Jumping into the True Crime pool.
I have published fiction since 2008--five novels, three middle grade books, and several short stories.
To make a living, I have edited and written white papers, artists' bios, sales collateral, grant applications, arts & culture magazine articles, and a swimming pool full of personal profiles for Williamsburg's Next Door Neighbors magazine.
(10+ years of writing five profiles a month = over 600 articles published @ 2,000 word per profiles [I did this calculation for me] grand-totals to: 1,200,000 published words in just the NDN magazine.)
I moved back to southwest Virginia after many years living in other areas of the country. As we drove around Abingdon, Virginia, to see houses, our real estate agent pointed to a two-story home in the heart of the historic district. “The Murder House is available,” he said. Immediately, I said, “No. Actually, hell no.”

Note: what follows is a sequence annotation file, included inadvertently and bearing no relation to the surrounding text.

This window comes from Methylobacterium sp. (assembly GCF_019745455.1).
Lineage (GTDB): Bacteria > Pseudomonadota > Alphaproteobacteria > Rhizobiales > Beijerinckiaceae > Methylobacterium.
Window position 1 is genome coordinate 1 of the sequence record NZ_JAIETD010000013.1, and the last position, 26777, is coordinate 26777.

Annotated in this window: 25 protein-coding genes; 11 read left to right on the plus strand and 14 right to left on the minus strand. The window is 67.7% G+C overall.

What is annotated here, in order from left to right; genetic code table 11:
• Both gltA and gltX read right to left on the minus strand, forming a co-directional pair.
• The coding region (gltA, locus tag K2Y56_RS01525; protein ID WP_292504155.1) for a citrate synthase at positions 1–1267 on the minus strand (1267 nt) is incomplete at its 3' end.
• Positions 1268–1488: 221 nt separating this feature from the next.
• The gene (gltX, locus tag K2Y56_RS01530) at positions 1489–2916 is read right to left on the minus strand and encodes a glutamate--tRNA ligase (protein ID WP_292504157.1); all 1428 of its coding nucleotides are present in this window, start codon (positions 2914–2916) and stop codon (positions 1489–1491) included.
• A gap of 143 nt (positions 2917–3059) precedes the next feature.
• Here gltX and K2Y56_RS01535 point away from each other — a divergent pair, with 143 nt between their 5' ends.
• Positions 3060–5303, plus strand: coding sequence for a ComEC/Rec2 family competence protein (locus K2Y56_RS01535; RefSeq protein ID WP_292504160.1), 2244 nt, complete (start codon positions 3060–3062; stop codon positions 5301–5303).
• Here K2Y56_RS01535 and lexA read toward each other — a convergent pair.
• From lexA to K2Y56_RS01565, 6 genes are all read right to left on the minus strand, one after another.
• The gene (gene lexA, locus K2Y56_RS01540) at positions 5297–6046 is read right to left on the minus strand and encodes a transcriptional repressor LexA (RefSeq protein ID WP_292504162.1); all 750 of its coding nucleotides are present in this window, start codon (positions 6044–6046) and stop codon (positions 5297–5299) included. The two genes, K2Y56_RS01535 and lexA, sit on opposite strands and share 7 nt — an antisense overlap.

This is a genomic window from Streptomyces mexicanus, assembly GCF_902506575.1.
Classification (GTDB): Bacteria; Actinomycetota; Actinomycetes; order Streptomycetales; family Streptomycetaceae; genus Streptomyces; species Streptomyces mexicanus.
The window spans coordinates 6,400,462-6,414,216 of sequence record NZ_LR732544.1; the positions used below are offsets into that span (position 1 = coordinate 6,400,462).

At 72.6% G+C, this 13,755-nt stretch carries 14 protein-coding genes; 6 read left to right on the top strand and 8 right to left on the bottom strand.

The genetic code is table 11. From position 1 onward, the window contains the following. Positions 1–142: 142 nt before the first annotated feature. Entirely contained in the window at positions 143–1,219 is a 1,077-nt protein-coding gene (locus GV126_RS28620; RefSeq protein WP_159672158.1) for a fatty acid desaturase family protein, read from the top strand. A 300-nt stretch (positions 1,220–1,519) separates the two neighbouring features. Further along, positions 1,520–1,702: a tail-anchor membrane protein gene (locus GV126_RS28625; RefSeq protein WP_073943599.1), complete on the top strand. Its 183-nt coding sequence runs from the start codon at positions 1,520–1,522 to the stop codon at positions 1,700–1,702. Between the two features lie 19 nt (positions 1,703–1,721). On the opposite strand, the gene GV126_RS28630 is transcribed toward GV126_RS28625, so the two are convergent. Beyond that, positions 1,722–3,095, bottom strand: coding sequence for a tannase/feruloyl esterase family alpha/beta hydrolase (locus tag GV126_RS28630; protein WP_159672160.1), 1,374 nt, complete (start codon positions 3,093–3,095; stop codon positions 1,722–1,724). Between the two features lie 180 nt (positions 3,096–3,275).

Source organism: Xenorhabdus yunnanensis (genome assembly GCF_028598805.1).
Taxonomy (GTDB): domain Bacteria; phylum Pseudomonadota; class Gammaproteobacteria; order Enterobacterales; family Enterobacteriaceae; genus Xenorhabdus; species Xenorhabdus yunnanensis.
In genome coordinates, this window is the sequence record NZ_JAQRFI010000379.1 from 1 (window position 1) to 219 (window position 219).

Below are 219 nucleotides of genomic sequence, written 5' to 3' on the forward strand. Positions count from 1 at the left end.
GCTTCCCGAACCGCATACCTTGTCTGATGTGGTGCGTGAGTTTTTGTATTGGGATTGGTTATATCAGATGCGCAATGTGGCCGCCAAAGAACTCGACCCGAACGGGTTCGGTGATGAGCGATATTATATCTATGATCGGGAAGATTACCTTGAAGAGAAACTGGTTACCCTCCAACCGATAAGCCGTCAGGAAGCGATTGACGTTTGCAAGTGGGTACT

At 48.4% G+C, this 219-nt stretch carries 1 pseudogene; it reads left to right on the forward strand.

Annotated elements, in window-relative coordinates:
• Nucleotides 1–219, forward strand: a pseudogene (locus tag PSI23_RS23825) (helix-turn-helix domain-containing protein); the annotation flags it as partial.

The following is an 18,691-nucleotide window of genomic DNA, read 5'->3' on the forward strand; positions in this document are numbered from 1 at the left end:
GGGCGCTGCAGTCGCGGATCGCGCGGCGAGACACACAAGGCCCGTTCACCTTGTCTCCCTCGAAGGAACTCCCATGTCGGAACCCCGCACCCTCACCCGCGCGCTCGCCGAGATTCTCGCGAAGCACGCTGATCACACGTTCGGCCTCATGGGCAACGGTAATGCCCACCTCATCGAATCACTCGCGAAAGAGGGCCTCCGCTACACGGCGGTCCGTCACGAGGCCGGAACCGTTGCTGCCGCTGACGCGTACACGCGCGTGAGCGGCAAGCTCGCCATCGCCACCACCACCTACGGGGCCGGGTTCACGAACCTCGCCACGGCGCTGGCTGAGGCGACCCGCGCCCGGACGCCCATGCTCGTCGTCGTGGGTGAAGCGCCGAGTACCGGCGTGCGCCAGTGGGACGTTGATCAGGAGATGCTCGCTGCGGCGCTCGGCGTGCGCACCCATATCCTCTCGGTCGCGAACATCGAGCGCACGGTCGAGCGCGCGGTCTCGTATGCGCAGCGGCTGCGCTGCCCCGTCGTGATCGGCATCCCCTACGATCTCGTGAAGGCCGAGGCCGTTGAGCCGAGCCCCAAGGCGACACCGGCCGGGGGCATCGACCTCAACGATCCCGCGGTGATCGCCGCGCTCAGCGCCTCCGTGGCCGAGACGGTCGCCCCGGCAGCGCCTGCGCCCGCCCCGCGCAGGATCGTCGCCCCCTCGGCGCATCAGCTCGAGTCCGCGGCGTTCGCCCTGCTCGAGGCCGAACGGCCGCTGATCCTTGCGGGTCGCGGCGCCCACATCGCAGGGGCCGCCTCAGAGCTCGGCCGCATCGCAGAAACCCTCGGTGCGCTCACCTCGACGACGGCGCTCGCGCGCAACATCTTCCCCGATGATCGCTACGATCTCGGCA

Maybe, I shouldn’t have been so quick to dismiss it. We bought a house about a block away–without a criminal history. During the pandemic, I attended a Fourth of July cookout at the Murder House. All the neighbors had stories to tell of the killing of a 22-year-old WWII Marine who boarded with a 44-year-old widow and her three daughters. Some tales were shocking, some fantastical, others scandalous.
I had finished my latest book and began plotting a novel, but the Murder House tale lured me to dig deeper. Newspaper coverage of the 1945 murder, investigation, and trial revealed the facts and the fascination the nation had with the crime.
Research revealed more twists and turns than fiction. Characters were exposed by primary sources like birth certificates, census listings, military documents, death certificates, and then the information found in old newspapers added layers of captured dialogue and attitude to these long-gone, real-life people.
This HAD to be my next project.
I was feeling like William Holden at the poolside.